January 2019 Retirement Report

Six Easy Steps to Keep Your Plan Assets Safe

Joel Shapiro, JD, LLM, Senior Vice President, ERISA Compliance

Cyber fraud is a growing concern globally. Individuals are typically very careful to keep their bank account and email authentication information safe, but they aren’t always smart with the rest of their personal information.

Participants need to be vigilant with their retirement savings accounts as well. In the past year we’ve seen a slew of cases of attempted fraud – some successful – against retirement savings plan participants across a multitude of record-keepers. The good news is that virtually all record-keepers view security as a prominent priority and diligently update their technology. However, their security can only go so far if the participant isn’t being equally vigilant.

Educate your plan participants on the following tips to ensure the security of their retirement savings accounts.

  1. Use all available levels of authentication. If your plan’s record-keeper comes out with a new type of authentication, your participants should implement it immediately.
  2. If participants frequent a website or have an account with a company whose website and information has been compromised, they should change all of their passwords for all online accounts.
  3. Remind participants to use strong passwords. Utilize letters, capitalization, numbers and symbols. Don’t use recognizable words. Don’t use the same password for multiple purposes. Have the password be at least 14 characters in length. Consider changing passwords frequently. Using a password manager can make this task less unwieldy.
  4. Don’t send authentication information to any third parties, and remind participants to limit authentication access to use on sites which are navigated to independently – not through a link or other prompt.
  5. Check your participants’ accounts frequently and address any irregularities, and remind participants to keep an eye out, too.
  6. Ask participants to immediately contact you if they receive any “updates” that look suspicious so you can notify your record-keeper.

Records and Their Expiration Dates

“What records should I keep? How long should I keep them? How should I organize my files?”

Advisors have been asked these questions time and time again by plan sponsors looking for a general guideline for record expiration dates.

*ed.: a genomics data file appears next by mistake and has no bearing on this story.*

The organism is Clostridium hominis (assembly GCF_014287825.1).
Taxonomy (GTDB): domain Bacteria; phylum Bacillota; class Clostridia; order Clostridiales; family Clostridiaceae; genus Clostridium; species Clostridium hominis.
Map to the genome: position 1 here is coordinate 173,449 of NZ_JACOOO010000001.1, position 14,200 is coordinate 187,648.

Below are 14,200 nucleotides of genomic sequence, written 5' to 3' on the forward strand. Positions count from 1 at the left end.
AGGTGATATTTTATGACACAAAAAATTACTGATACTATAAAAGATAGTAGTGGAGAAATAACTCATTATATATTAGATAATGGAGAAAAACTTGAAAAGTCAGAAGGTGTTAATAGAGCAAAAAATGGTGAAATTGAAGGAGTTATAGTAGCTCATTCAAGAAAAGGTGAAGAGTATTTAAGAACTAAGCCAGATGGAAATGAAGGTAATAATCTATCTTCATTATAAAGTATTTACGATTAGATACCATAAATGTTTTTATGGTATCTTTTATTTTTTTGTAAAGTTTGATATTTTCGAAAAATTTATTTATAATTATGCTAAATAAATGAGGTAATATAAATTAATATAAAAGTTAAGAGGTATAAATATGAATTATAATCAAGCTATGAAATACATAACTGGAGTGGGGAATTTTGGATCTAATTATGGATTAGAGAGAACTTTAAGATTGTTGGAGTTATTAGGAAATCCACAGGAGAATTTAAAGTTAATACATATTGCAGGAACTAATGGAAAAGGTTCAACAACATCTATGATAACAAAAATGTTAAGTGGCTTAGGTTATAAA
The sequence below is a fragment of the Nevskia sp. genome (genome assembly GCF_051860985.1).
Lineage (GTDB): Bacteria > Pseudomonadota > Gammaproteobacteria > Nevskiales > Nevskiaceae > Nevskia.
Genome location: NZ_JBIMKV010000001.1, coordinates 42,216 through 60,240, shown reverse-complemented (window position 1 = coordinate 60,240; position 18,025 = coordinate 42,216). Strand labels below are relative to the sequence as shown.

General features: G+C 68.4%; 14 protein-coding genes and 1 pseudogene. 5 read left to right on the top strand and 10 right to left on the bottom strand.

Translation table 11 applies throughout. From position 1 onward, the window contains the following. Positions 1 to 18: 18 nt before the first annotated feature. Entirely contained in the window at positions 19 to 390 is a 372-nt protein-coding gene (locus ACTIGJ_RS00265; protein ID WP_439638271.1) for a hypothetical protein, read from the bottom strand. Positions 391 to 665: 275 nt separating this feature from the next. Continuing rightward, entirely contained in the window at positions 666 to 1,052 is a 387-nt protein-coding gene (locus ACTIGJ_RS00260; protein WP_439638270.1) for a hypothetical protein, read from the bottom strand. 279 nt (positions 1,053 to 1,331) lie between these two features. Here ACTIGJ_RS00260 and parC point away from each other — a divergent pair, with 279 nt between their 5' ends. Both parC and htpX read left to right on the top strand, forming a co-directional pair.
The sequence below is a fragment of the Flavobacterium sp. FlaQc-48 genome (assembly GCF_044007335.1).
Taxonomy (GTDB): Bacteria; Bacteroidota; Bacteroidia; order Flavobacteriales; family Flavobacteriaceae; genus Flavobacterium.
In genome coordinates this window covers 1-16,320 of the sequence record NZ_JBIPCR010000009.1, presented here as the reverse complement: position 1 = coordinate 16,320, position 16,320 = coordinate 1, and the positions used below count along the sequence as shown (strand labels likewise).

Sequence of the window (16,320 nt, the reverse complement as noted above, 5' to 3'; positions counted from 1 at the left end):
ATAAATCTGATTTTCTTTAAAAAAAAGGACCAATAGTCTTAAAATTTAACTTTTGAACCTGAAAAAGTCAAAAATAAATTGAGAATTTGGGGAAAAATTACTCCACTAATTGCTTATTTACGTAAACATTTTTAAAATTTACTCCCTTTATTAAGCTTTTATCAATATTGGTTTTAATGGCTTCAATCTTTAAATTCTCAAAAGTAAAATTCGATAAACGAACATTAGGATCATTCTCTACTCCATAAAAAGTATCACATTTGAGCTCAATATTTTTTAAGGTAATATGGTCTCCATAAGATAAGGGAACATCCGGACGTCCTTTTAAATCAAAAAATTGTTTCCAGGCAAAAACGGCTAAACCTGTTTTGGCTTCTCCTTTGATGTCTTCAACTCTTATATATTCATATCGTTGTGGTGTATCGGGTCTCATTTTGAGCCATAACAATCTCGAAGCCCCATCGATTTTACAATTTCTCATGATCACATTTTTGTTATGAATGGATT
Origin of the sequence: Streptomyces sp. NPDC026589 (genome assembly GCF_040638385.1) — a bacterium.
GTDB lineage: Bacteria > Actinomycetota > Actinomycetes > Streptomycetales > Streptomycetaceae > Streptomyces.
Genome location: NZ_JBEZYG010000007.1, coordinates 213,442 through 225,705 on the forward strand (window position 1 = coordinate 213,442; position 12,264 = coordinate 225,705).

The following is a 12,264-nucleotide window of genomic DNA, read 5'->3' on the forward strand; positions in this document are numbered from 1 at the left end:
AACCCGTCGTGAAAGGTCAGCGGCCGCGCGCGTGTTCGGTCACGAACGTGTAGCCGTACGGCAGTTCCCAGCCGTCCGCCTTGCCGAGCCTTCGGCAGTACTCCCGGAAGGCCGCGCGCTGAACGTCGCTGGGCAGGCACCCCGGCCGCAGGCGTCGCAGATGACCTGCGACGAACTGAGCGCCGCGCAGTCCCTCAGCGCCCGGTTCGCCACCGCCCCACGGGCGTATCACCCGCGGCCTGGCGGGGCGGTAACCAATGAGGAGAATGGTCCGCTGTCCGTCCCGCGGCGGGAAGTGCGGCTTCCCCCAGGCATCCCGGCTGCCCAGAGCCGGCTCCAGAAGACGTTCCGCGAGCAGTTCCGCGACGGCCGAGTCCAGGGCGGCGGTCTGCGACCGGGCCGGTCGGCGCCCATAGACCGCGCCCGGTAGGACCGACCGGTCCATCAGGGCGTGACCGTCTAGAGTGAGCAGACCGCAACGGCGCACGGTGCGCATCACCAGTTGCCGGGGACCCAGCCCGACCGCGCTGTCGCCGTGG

Record retention doesn’t need to be a mystery, and the filing system doesn’t need to become a tomb.
For audits, remember the following requirements.*

*For litigation purposes, we recommend that documents be retained indefinitely.

 

As for organizing your fiduciary file, we suggest a format that includes the following sections:

  1. Documents with all plan documents, amendments, tax filings and so on.
  2. Administrative for all audit results, contribution records, Fiduciary Plan Review meeting minutes, fee benchmarkings, participant complaints.
  3. Participant Communication containing copies of enrollment materials, communications and memos, and meeting sign-in sheets.
  4. Investments with a listing of fund menu with expenses, Fiduciary Investment Review meeting minutes.

This material was created to provide accurate and reliable information on the subjects covered but should not be regarded as a complete analysis of
these subjects. It is not intended to provide specific legal, tax or other professional advice. The services of an appropriate professional should be sought regarding your individual situation. This material was created to provide accurate and reliable information on the subjects covered but should not be regarded as a complete analysis of these subjects. It is not intended to provide specific legal, tax or other professional advice. The services of an appropriate professional should be sought regarding your individual situation.

The “Retirement Times” is published monthly by Retirement Plan Advisory Group’s marketing team. This material is intended for informational purposes only and should not be construed as legal advice and is not intended to replace the advice of a qualified attorney, tax adviser, investment professional or insurance agent. (c) 2019. Retirement Plan Advisory Group.
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If a participant, auditor, or DOL agent requested plan information, could you find it quickly? The key is twofold: keep the things you need and store them so you can find them easily.

For more information on any of the topics addressed in this month’s newsletter, please contact Patrick Zumbusch or Deirdre Kochanski at Wellspring Financial Partners.